Do we really need to ‘tweet’ every so often?
“What Are You Doing? Media Twitterers Can’t Stop Typing” – says a story title on today’s NYT. Actually, its content applies to most users of the now famous micro-blogging platform, not just to “Media Twitterers”. Maybe it’s a good idea to re-think, along with some utility of such service, the way so many people tend to over-use (abuse?) it, thus overwhelming his/her followers and creating a fallacious me-only universe. Of course, we can always stop following or be followed. But still: most people have nothing to tweet about, but keep tweeting it anyway, and gets worse when others will respond to that nothing-tweet with more tweet-nothingness and so on and so forth….
Quoting the NYT article: “It’s tempting to dismiss Twitter fever as a passing fad, the Pokémon of the blogosphere. But it’s beginning to look more like yet another gateway drug to full-blown media narcissism. (…) Ordinary people, bloggers and even columnists and book authors, who all already have platforms for their views, feel compelled to share their split-second aperçus, no matter how mundane. (…) Those who say Twitter is a harmless pastime, which skeptics are free to ignore, are ignoring the corrosive secondary effects. We already live in an era of me-first journalism, autobiographical blogs and first-person reportage. Even daytime cable news is clotted with Lou Dobbsian anchors who ooze self-regard and intemperate opinion.”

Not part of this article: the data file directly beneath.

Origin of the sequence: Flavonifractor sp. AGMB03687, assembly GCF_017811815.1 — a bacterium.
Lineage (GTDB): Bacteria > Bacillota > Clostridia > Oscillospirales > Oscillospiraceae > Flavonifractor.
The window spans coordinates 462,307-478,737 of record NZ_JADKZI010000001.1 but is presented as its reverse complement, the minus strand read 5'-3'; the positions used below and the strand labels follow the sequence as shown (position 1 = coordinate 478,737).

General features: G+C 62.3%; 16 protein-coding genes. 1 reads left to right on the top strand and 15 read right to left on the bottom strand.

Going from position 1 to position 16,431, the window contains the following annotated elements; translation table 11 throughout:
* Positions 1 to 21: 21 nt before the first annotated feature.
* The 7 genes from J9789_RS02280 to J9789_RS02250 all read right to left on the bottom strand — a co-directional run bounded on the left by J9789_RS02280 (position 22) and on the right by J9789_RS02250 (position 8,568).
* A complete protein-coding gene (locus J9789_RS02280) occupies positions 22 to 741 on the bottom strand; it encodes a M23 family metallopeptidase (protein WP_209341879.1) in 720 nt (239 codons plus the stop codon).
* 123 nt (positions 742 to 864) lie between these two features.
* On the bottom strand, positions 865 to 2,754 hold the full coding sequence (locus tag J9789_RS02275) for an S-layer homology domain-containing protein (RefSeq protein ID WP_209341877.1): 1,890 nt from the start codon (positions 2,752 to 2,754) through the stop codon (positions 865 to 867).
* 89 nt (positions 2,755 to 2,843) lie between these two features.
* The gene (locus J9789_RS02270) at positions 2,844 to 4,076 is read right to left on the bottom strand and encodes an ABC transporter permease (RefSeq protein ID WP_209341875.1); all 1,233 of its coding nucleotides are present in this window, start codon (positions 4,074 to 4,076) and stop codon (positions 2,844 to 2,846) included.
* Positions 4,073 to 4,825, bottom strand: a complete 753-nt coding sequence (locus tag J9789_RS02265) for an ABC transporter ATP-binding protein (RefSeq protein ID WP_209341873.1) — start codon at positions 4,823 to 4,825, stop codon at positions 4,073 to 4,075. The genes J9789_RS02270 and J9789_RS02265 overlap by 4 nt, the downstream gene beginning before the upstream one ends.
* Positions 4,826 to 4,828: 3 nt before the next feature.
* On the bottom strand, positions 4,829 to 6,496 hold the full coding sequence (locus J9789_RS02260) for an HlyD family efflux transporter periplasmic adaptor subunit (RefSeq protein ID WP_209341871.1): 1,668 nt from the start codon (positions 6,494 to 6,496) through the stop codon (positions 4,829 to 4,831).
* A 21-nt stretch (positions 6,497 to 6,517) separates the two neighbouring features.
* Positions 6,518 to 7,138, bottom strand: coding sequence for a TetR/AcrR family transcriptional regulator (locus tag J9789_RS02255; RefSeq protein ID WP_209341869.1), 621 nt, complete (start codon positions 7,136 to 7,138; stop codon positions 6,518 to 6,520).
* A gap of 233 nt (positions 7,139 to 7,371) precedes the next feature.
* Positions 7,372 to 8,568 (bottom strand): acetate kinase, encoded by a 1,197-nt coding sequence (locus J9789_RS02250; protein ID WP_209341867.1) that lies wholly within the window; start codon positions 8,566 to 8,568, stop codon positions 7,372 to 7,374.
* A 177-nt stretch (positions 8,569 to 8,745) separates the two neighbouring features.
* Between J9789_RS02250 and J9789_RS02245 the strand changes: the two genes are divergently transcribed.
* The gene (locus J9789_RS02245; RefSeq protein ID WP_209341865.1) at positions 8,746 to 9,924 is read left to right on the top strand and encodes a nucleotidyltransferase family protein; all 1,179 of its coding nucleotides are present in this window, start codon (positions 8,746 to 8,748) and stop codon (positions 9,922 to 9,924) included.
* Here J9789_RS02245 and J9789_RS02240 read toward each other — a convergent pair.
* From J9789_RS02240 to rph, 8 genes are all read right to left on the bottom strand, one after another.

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Tags: NYT, Twitter